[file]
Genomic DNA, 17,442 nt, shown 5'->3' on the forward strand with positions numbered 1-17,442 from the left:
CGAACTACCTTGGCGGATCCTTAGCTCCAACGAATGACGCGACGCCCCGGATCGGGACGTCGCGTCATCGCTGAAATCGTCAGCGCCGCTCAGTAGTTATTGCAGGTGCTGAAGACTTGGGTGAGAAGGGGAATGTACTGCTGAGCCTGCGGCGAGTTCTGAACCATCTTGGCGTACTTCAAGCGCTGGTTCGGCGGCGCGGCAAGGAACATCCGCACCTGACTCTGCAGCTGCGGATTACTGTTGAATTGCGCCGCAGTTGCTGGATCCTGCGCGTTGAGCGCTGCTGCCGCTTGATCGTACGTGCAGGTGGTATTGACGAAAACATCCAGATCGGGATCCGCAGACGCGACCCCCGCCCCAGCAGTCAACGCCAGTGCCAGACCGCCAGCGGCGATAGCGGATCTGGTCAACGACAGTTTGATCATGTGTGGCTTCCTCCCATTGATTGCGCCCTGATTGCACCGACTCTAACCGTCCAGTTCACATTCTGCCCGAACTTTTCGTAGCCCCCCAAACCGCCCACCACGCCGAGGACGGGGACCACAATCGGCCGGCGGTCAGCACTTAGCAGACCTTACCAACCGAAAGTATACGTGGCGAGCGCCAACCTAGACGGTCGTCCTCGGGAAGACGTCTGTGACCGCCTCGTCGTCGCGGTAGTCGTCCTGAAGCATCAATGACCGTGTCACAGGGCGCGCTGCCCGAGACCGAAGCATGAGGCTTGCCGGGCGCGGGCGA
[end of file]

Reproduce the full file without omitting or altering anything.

Genomic DNA, 17,442 nt, shown 5'->3' on the forward strand with positions numbered 1-17,442 from the left:
CGAACTACCTTGGCGGATCCTTAGCTCCAACGAATGACGCGACGCCCCGGATCGGGACGTCGCGTCATCGCTGAAATCGTCAGCGCCGCTCAGTAGTTATTGCAGGTGCTGAAGACTTGGGTGAGAAGGGGAATGTACTGCTGAGCCTGCGGCGAGTTCTGAACCATCTTGGCGTACTTCAAGCGCTGGTTCGGCGGCGCGGCAAGGAACATCCGCACCTGACTCTGCAGCTGCGGATTACTGTTGAATTGCGCCGCAGTTGCTGGATCCTGCGCGTTGAGCGCTGCTGCCGCTTGATCGTACGTGCAGGTGGTATTGACGAAAACATCCAGATCGGGATCCGCAGACGCGACCCCCGCCCCAGCAGTCAACGCCAGTGCCAGACCGCCAGCGGCGATAGCGGATCTGGTCAACGACAGTTTGATCATGTGTGGCTTCCTCCCATTGATTGCGCCCTGATTGCACCGACTCTAACCGTCCAGTTCACATTCTGCCCGAACTTTTCGTAGCCCCCCAAACCGCCCACCACGCCGAGGACGGGGACCACAATCGGCCGGCGGTCAGCACTTAGCAGACCTTACCAACCGAAAGTATACGTGGCGAGCGCCAACCTAGACGGTCGTCCTCGGGAAGACGTCTGTGACCGCCTCGTCGTCGCGGTAGTCGTCCTGAAGCATCAATGACCGTGTCACAGGGCGCGCTGCCCGAGACCGAAGCATGAGGCTTGCCGGGCGCGGGCGA